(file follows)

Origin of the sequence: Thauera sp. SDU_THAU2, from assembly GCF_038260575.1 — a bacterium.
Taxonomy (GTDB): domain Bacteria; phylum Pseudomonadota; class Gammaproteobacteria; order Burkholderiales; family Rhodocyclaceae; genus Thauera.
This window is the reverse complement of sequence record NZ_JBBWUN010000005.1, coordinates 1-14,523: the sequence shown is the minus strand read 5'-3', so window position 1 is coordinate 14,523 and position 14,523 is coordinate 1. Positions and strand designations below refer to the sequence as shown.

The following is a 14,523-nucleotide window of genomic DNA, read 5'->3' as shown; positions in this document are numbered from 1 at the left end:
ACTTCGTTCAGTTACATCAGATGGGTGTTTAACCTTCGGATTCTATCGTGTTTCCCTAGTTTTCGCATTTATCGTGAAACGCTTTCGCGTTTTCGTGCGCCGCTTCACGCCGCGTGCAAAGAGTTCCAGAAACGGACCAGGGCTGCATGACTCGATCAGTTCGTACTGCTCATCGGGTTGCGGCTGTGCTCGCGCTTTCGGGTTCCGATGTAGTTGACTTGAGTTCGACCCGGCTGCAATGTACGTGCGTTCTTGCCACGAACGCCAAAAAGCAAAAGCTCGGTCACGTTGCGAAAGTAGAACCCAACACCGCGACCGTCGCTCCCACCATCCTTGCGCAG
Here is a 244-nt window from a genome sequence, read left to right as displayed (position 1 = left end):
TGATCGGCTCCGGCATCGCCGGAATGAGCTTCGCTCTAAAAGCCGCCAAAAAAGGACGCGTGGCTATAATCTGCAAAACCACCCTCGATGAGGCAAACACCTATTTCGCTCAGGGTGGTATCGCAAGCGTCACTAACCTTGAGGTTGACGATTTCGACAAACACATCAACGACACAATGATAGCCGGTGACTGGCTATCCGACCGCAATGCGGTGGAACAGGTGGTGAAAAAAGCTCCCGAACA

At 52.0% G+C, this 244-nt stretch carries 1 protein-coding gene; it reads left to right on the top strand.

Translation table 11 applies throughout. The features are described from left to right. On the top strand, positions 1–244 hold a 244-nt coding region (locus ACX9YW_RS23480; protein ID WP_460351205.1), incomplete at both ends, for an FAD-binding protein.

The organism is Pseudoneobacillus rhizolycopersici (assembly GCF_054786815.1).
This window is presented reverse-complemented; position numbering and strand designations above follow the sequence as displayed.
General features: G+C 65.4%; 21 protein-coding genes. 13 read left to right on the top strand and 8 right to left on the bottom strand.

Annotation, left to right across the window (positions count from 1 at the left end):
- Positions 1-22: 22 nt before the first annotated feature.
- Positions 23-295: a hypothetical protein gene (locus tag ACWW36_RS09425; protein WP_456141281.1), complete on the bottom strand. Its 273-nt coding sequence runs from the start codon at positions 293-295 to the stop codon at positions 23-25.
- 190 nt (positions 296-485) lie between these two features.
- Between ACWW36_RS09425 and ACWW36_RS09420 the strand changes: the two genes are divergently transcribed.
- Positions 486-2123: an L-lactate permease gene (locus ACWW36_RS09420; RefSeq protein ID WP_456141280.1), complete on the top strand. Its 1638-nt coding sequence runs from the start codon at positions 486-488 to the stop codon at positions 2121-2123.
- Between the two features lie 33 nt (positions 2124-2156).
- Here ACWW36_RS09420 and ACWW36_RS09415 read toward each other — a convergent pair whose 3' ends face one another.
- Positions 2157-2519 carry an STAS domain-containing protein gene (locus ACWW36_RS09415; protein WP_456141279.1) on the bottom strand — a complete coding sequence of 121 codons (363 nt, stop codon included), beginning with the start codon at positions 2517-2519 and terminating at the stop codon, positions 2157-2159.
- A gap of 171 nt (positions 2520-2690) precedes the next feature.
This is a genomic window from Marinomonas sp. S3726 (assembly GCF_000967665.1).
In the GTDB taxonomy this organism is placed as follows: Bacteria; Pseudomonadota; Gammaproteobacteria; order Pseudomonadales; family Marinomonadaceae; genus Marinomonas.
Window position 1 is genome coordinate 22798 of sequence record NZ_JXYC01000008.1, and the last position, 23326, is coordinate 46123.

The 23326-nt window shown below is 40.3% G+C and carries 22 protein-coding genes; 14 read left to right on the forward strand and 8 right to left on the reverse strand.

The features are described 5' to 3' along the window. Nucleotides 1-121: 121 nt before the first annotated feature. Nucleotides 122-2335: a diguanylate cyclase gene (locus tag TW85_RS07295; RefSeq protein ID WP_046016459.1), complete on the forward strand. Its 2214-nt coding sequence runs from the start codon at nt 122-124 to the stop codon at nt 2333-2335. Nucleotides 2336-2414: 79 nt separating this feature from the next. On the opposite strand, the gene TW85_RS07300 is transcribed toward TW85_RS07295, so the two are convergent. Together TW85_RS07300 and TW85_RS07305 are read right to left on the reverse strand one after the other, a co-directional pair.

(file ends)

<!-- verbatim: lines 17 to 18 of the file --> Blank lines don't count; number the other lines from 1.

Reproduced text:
- Between ACWW36_RS09425 and ACWW36_RS09420 the strand changes: the two genes are divergently transcribed.
- Positions 486-2123: an L-lactate permease gene (locus ACWW36_RS09420; RefSeq protein ID WP_456141280.1), complete on the top strand. Its 1638-nt coding sequence runs from the start codon at positions 486-488 to the stop codon at positions 2121-2123.